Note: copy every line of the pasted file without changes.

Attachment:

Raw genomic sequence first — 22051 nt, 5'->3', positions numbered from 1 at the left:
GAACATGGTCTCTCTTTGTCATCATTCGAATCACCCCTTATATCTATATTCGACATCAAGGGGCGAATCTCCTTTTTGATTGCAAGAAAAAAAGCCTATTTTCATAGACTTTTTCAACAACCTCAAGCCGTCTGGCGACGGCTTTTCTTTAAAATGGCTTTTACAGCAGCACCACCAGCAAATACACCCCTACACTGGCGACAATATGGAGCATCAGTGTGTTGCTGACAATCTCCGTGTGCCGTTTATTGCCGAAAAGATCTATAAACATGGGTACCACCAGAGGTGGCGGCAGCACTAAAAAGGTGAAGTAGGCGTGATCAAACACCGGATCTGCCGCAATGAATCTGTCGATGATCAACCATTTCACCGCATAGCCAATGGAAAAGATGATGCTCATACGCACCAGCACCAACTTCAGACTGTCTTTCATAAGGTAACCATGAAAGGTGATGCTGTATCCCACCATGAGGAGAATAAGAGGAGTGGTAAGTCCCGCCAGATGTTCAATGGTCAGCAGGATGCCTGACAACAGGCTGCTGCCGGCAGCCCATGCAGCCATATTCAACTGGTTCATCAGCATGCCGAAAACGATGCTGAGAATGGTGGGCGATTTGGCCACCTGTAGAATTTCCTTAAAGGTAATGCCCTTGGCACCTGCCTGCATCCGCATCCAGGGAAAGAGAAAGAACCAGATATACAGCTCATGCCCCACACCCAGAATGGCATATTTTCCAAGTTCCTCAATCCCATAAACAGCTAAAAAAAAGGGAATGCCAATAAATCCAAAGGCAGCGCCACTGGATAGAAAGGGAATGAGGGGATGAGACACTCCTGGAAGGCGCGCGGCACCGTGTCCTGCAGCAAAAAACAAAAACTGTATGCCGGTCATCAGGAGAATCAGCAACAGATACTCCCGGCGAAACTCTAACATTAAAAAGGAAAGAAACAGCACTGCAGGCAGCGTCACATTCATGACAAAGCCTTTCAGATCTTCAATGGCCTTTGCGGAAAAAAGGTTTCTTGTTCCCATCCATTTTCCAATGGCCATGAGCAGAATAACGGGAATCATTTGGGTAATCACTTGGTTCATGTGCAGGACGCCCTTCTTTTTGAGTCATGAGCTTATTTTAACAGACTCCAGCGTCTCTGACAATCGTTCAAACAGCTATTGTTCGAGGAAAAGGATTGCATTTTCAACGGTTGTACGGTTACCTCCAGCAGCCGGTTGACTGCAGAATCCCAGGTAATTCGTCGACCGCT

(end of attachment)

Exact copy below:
Raw genomic sequence first — 22051 nt, 5'->3', positions numbered from 1 at the left:
GAACATGGTCTCTCTTTGTCATCATTCGAATCACCCCTTATATCTATATTCGACATCAAGGGGCGAATCTCCTTTTTGATTGCAAGAAAAAAAGCCTATTTTCATAGACTTTTTCAACAACCTCAAGCCGTCTGGCGACGGCTTTTCTTTAAAATGGCTTTTACAGCAGCACCACCAGCAAATACACCCCTACACTGGCGACAATATGGAGCATCAGTGTGTTGCTGACAATCTCCGTGTGCCGTTTATTGCCGAAAAGATCTATAAACATGGGTACCACCAGAGGTGGCGGCAGCACTAAAAAGGTGAAGTAGGCGTGATCAAACACCGGATCTGCCGCAATGAATCTGTCGATGATCAACCATTTCACCGCATAGCCAATGGAAAAGATGATGCTCATACGCACCAGCACCAACTTCAGACTGTCTTTCATAAGGTAACCATGAAAGGTGATGCTGTATCCCACCATGAGGAGAATAAGAGGAGTGGTAAGTCCCGCCAGATGTTCAATGGTCAGCAGGATGCCTGACAACAGGCTGCTGCCGGCAGCCCATGCAGCCATATTCAACTGGTTCATCAGCATGCCGAAAACGATGCTGAGAATGGTGGGCGATTTGGCCACCTGTAGAATTTCCTTAAAGGTAATGCCCTTGGCACCTGCCTGCATCCGCATCCAGGGAAAGAGAAAGAACCAGATATACAGCTCATGCCCCACACCCAGAATGGCATATTTTCCAAGTTCCTCAATCCCATAAACAGCTAAAAAAAAGGGAATGCCAATAAATCCAAAGGCAGCGCCACTGGATAGAAAGGGAATGAGGGGATGAGACACTCCTGGAAGGCGCGCGGCACCGTGTCCTGCAGCAAAAAACAAAAACTGTATGCCGGTCATCAGGAGAATCAGCAACAGATACTCCCGGCGAAACTCTAACATTAAAAAGGAAAGAAACAGCACTGCAGGCAGCGTCACATTCATGACAAAGCCTTTCAGATCTTCAATGGCCTTTGCGGAAAAAAGGTTTCTTGTTCCCATCCATTTTCCAATGGCCATGAGCAGAATAACGGGAATCATTTGGGTAATCACTTGGTTCATGTGCAGGACGCCCTTCTTTTTGAGTCATGAGCTTATTTTAACAGACTCCAGCGTCTCTGACAATCGTTCAAACAGCTATTGTTCGAGGAAAAGGATTGCATTTTCAACGGTTGTACGGTTACCTCCAGCAGCCGGTTGACTGCAGAATCCCAGGTAATTCGTCGACCGCT